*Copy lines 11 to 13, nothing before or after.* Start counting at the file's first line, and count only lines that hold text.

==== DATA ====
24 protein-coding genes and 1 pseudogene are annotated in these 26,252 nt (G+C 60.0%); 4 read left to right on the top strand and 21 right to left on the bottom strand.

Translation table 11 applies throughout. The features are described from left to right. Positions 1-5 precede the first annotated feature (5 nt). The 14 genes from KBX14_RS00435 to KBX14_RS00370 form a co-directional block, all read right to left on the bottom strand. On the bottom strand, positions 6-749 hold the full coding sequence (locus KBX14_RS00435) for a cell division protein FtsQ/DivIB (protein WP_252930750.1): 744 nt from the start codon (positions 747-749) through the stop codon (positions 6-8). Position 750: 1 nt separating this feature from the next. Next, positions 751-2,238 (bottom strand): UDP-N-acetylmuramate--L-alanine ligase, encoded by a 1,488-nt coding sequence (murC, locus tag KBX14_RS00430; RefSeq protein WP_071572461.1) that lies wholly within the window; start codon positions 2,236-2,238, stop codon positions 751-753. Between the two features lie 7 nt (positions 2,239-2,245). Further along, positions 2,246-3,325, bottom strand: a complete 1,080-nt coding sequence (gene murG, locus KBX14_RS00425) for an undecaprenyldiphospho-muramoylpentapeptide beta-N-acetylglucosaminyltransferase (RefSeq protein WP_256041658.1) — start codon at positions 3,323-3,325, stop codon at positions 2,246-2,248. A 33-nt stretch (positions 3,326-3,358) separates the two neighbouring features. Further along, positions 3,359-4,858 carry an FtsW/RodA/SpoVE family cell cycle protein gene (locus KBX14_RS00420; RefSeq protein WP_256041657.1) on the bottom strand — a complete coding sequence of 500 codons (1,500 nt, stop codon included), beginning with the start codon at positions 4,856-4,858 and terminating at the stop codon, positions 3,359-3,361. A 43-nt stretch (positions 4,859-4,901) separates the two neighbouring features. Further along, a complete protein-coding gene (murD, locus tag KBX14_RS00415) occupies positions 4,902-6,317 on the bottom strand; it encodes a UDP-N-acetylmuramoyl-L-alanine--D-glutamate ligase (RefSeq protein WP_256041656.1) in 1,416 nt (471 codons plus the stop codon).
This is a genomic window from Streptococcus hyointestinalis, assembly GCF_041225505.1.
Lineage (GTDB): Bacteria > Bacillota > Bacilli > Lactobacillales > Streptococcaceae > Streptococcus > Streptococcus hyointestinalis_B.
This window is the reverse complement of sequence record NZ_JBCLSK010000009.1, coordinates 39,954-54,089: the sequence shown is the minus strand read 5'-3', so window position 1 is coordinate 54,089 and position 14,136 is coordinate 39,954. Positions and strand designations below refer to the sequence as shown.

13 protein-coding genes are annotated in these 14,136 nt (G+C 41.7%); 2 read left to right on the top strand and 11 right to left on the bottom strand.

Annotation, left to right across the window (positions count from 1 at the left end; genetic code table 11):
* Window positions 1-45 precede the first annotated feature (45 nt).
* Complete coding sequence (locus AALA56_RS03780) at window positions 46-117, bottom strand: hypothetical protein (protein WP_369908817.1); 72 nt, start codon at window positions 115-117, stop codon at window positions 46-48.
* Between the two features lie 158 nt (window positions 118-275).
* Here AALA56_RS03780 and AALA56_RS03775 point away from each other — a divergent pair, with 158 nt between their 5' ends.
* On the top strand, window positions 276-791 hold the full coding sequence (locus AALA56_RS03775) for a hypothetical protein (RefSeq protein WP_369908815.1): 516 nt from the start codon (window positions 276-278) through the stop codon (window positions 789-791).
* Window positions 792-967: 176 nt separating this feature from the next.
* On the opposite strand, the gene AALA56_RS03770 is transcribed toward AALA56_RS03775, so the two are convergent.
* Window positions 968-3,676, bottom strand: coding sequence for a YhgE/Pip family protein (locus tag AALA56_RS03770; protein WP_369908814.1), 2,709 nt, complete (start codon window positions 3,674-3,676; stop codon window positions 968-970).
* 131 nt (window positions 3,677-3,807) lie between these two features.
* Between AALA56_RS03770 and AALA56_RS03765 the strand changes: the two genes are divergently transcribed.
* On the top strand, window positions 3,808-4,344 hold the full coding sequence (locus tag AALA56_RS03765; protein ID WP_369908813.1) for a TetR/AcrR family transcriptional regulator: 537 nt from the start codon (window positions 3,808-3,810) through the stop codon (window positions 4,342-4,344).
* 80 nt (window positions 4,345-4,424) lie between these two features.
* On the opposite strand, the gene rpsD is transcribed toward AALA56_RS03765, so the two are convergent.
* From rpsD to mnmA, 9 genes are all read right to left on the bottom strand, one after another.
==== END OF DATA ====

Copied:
* Here AALA56_RS03780 and AALA56_RS03775 point away from each other — a divergent pair, with 158 nt between their 5' ends.
* On the top strand, window positions 276-791 hold the full coding sequence (locus AALA56_RS03775) for a hypothetical protein (RefSeq protein WP_369908815.1): 516 nt from the start codon (window positions 276-278) through the stop codon (window positions 789-791).
* Window positions 792-967: 176 nt separating this feature from the next.